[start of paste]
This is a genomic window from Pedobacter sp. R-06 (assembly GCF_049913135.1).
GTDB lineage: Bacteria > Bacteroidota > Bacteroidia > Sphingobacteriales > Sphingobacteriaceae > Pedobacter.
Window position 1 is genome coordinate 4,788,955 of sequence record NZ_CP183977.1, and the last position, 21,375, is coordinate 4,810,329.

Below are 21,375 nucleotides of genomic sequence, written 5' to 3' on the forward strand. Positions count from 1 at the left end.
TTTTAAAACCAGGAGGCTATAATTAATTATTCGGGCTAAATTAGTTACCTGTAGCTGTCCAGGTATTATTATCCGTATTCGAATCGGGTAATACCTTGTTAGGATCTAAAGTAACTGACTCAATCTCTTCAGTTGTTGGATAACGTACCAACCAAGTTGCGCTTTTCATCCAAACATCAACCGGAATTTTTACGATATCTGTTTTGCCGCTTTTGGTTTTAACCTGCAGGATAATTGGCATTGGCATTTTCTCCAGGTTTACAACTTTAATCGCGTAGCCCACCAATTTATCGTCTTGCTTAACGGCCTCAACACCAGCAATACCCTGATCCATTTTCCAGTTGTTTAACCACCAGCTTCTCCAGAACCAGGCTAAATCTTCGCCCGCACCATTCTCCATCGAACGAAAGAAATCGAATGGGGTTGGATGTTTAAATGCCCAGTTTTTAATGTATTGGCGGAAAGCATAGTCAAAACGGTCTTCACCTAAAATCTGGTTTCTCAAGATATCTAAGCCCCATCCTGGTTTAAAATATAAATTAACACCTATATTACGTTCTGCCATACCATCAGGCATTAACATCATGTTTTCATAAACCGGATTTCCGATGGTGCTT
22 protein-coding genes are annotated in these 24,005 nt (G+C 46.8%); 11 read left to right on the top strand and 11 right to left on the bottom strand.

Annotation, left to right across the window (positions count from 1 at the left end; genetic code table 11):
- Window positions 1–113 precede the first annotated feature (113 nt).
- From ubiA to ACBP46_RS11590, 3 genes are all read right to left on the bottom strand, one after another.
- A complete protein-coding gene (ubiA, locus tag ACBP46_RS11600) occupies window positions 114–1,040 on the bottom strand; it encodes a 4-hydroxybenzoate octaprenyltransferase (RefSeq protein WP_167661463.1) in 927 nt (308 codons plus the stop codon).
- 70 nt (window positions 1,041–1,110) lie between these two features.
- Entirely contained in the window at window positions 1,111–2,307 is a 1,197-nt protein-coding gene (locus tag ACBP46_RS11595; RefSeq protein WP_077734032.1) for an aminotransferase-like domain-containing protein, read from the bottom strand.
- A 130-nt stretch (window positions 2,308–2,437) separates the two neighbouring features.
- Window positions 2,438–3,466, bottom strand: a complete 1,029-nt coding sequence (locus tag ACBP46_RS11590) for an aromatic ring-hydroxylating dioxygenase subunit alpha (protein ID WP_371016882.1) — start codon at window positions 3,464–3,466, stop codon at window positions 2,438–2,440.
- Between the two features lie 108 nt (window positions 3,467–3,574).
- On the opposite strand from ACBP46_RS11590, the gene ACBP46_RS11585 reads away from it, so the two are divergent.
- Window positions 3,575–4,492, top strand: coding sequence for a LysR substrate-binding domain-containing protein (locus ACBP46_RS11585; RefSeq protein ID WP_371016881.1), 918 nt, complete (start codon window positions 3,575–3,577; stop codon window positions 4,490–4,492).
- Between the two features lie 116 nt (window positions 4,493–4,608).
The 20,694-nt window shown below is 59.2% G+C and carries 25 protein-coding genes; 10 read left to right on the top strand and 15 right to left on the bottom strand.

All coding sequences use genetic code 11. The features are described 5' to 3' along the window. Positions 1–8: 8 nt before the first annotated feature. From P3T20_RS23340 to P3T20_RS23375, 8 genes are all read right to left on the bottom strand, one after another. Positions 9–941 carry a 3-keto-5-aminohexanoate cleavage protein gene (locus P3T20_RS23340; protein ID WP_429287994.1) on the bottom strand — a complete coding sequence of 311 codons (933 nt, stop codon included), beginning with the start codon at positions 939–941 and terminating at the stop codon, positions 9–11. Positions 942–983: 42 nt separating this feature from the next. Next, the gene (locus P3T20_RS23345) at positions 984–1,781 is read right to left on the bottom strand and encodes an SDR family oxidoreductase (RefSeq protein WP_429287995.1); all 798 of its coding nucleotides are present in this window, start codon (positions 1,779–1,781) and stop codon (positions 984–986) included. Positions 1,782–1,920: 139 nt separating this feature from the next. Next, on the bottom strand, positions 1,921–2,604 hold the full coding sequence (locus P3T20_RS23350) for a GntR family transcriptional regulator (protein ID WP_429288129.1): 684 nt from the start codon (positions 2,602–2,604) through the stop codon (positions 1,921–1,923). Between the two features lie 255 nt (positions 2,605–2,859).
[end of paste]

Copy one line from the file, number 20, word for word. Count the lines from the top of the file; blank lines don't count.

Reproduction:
All coding sequences use genetic code 11. The features are described 5' to 3' along the window. Positions 1–8: 8 nt before the first annotated feature. From P3T20_RS23340 to P3T20_RS23375, 8 genes are all read right to left on the bottom strand, one after another. Positions 9–941 carry a 3-keto-5-aminohexanoate cleavage protein gene (locus P3T20_RS23340; protein ID WP_429287994.1) on the bottom strand — a complete coding sequence of 311 codons (933 nt, stop codon included), beginning with the start codon at positions 939–941 and terminating at the stop codon, positions 9–11. Positions 942–983: 42 nt separating this feature from the next. Next, the gene (locus P3T20_RS23345) at positions 984–1,781 is read right to left on the bottom strand and encodes an SDR family oxidoreductase (RefSeq protein WP_429287995.1); all 798 of its coding nucleotides are present in this window, start codon (positions 1,779–1,781) and stop codon (positions 984–986) included. Positions 1,782–1,920: 139 nt separating this feature from the next. Next, on the bottom strand, positions 1,921–2,604 hold the full coding sequence (locus P3T20_RS23350) for a GntR family transcriptional regulator (protein ID WP_429288129.1): 684 nt from the start codon (positions 2,602–2,604) through the stop codon (positions 1,921–1,923). Between the two features lie 255 nt (positions 2,605–2,859).